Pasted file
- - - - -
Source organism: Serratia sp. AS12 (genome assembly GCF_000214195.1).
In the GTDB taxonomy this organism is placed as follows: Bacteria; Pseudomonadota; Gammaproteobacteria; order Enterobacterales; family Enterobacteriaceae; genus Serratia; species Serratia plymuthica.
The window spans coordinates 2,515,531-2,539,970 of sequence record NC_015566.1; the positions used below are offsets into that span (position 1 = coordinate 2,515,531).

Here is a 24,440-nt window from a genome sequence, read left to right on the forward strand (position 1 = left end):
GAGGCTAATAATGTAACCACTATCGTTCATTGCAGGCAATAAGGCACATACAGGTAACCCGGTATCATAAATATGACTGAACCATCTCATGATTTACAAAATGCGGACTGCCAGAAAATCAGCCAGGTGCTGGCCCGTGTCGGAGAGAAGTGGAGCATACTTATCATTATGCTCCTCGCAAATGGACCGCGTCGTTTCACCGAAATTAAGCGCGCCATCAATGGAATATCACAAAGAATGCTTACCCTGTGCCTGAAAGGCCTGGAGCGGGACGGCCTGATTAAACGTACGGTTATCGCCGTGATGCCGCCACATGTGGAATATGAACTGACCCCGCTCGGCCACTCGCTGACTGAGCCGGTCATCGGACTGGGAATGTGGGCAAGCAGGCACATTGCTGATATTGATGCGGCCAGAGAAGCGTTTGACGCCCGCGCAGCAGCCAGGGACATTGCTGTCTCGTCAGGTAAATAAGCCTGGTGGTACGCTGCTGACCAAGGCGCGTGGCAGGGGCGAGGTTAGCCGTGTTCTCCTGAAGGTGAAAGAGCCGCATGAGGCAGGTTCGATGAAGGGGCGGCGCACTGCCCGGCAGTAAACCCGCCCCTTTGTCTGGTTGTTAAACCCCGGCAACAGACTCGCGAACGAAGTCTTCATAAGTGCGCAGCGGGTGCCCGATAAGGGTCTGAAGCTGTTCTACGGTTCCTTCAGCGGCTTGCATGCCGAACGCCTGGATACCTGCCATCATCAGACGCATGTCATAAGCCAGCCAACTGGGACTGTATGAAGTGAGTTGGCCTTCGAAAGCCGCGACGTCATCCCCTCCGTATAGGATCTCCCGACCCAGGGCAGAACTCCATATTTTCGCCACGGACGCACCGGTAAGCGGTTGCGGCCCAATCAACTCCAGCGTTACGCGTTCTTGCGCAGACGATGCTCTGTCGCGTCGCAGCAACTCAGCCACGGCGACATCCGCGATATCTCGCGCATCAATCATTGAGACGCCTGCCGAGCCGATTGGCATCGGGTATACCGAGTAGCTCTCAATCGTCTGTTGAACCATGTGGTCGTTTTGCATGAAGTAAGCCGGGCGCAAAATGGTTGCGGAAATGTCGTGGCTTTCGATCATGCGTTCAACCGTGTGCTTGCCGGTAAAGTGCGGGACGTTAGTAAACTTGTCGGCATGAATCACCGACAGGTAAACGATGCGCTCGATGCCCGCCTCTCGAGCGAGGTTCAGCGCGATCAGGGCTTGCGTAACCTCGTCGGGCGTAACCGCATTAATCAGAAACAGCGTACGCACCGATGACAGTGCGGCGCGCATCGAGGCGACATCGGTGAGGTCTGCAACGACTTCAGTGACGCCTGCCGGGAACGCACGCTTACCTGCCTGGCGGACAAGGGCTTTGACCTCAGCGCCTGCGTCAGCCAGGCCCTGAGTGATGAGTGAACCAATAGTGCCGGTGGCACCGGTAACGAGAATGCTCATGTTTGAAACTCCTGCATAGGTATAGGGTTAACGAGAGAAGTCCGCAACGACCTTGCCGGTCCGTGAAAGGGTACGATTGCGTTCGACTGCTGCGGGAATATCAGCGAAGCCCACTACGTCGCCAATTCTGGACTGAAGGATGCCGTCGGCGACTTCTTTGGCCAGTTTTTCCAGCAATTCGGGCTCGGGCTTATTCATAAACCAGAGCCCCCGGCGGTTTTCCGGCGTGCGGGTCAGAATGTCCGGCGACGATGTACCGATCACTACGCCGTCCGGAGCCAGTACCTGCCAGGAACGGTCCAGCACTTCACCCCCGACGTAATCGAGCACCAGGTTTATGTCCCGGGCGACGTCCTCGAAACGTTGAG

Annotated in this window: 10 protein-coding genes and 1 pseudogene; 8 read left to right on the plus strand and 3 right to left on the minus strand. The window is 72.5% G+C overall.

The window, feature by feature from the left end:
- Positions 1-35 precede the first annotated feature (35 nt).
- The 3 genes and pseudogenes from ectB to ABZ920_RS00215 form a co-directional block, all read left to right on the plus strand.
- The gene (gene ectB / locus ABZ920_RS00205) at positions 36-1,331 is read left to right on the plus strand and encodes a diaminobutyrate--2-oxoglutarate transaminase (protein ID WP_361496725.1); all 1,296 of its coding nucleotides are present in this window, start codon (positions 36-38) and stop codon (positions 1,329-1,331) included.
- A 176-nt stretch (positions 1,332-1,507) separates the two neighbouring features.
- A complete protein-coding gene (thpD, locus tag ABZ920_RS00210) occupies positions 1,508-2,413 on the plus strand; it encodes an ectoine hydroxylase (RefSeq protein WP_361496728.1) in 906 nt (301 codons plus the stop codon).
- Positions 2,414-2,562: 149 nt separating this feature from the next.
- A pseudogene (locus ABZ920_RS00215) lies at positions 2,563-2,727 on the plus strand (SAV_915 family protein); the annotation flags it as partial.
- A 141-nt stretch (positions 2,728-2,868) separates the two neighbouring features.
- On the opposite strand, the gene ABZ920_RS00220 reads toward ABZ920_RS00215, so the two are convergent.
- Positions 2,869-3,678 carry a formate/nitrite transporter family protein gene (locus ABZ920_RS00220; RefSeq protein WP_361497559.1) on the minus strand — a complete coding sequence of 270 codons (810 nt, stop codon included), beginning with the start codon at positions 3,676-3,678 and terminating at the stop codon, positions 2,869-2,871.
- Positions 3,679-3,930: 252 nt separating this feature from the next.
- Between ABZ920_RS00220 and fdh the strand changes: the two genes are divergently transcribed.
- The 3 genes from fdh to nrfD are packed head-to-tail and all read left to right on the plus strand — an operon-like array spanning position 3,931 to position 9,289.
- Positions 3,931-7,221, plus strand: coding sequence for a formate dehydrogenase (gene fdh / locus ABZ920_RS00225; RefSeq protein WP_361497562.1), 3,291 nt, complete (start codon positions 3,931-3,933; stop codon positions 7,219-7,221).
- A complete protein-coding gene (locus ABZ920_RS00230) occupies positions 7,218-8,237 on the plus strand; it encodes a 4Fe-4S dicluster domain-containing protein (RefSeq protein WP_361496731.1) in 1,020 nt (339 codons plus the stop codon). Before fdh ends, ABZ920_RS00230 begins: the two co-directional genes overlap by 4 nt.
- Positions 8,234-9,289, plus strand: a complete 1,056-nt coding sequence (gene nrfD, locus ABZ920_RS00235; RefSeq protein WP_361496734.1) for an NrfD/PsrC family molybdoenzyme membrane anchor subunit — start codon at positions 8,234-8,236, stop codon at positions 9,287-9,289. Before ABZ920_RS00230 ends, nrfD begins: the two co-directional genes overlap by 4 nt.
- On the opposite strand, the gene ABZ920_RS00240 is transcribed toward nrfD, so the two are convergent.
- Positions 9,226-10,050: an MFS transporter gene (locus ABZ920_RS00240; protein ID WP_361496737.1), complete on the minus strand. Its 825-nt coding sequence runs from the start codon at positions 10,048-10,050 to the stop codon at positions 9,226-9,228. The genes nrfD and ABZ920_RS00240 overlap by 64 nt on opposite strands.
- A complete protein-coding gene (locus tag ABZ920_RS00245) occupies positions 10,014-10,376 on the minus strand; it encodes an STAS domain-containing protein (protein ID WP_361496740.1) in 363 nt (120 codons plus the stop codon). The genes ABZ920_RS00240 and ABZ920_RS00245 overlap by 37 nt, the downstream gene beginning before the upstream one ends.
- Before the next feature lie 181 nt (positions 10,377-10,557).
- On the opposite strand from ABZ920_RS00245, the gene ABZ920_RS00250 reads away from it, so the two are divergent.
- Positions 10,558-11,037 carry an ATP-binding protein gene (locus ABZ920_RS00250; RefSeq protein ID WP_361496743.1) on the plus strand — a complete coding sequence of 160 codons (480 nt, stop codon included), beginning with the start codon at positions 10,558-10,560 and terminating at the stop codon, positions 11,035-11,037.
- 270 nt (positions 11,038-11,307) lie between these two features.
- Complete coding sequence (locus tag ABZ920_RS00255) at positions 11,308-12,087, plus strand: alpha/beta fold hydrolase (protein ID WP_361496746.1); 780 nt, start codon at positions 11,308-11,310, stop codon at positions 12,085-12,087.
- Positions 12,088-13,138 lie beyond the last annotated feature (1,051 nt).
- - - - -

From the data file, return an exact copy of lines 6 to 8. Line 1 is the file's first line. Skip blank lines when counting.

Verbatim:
Annotated in this window: 10 protein-coding genes and 1 pseudogene; 8 read left to right on the plus strand and 3 right to left on the minus strand. The window is 72.5% G+C overall.

The window, feature by feature from the left end:
- Positions 1-35 precede the first annotated feature (35 nt).